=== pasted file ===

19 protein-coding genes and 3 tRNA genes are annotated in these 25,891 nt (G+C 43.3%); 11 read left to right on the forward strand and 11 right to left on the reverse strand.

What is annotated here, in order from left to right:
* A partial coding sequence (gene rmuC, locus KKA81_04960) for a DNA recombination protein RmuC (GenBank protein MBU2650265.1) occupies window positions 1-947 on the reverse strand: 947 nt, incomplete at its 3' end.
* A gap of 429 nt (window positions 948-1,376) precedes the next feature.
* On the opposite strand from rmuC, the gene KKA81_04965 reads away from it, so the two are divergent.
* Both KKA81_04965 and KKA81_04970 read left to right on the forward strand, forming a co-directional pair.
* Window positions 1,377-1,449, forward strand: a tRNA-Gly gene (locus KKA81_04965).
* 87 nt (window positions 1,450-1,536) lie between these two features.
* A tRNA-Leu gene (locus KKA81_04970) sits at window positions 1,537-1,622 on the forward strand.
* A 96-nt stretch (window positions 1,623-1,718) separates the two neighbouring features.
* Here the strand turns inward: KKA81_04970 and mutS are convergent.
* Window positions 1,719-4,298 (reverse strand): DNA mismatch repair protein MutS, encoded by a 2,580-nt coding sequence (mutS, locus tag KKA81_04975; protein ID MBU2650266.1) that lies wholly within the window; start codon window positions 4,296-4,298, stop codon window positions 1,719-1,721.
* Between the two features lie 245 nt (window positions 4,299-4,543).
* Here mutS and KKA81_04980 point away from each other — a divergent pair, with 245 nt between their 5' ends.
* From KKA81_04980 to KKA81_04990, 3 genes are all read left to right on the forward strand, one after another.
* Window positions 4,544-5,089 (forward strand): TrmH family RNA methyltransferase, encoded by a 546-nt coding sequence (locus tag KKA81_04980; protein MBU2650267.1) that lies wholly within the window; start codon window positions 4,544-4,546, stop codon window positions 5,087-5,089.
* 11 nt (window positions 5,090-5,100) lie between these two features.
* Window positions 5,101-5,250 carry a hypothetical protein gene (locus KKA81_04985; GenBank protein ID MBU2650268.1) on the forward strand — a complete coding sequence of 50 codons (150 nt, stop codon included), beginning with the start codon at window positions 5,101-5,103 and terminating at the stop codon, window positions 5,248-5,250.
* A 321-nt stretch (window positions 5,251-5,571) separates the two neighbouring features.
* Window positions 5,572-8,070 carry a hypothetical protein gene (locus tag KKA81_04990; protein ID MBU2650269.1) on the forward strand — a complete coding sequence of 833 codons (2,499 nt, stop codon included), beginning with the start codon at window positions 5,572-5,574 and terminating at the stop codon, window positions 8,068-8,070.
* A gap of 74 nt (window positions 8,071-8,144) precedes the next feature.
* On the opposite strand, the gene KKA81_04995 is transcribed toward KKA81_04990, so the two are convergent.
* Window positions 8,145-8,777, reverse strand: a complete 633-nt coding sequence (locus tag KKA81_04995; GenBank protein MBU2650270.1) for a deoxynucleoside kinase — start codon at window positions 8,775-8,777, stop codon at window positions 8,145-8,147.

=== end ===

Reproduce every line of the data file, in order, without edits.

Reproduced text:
19 protein-coding genes and 3 tRNA genes are annotated in these 25,891 nt (G+C 43.3%); 11 read left to right on the forward strand and 11 right to left on the reverse strand.

What is annotated here, in order from left to right:
* A partial coding sequence (gene rmuC, locus KKA81_04960) for a DNA recombination protein RmuC (GenBank protein MBU2650265.1) occupies window positions 1-947 on the reverse strand: 947 nt, incomplete at its 3' end.
* A gap of 429 nt (window positions 948-1,376) precedes the next feature.
* On the opposite strand from rmuC, the gene KKA81_04965 reads away from it, so the two are divergent.
* Both KKA81_04965 and KKA81_04970 read left to right on the forward strand, forming a co-directional pair.
* Window positions 1,377-1,449, forward strand: a tRNA-Gly gene (locus KKA81_04965).
* 87 nt (window positions 1,450-1,536) lie between these two features.
* A tRNA-Leu gene (locus KKA81_04970) sits at window positions 1,537-1,622 on the forward strand.
* A 96-nt stretch (window positions 1,623-1,718) separates the two neighbouring features.
* Here the strand turns inward: KKA81_04970 and mutS are convergent.
* Window positions 1,719-4,298 (reverse strand): DNA mismatch repair protein MutS, encoded by a 2,580-nt coding sequence (mutS, locus tag KKA81_04975; protein ID MBU2650266.1) that lies wholly within the window; start codon window positions 4,296-4,298, stop codon window positions 1,719-1,721.
* Between the two features lie 245 nt (window positions 4,299-4,543).
* Here mutS and KKA81_04980 point away from each other — a divergent pair, with 245 nt between their 5' ends.
* From KKA81_04980 to KKA81_04990, 3 genes are all read left to right on the forward strand, one after another.
* Window positions 4,544-5,089 (forward strand): TrmH family RNA methyltransferase, encoded by a 546-nt coding sequence (locus tag KKA81_04980; protein MBU2650267.1) that lies wholly within the window; start codon window positions 4,544-4,546, stop codon window positions 5,087-5,089.
* 11 nt (window positions 5,090-5,100) lie between these two features.
* Window positions 5,101-5,250 carry a hypothetical protein gene (locus KKA81_04985; GenBank protein ID MBU2650268.1) on the forward strand — a complete coding sequence of 50 codons (150 nt, stop codon included), beginning with the start codon at window positions 5,101-5,103 and terminating at the stop codon, window positions 5,248-5,250.
* A 321-nt stretch (window positions 5,251-5,571) separates the two neighbouring features.
* Window positions 5,572-8,070 carry a hypothetical protein gene (locus tag KKA81_04990; protein ID MBU2650269.1) on the forward strand — a complete coding sequence of 833 codons (2,499 nt, stop codon included), beginning with the start codon at window positions 5,572-5,574 and terminating at the stop codon, window positions 8,068-8,070.
* A gap of 74 nt (window positions 8,071-8,144) precedes the next feature.
* On the opposite strand, the gene KKA81_04995 is transcribed toward KKA81_04990, so the two are convergent.
* Window positions 8,145-8,777, reverse strand: a complete 633-nt coding sequence (locus tag KKA81_04995; GenBank protein MBU2650270.1) for a deoxynucleoside kinase — start codon at window positions 8,775-8,777, stop codon at window positions 8,145-8,147.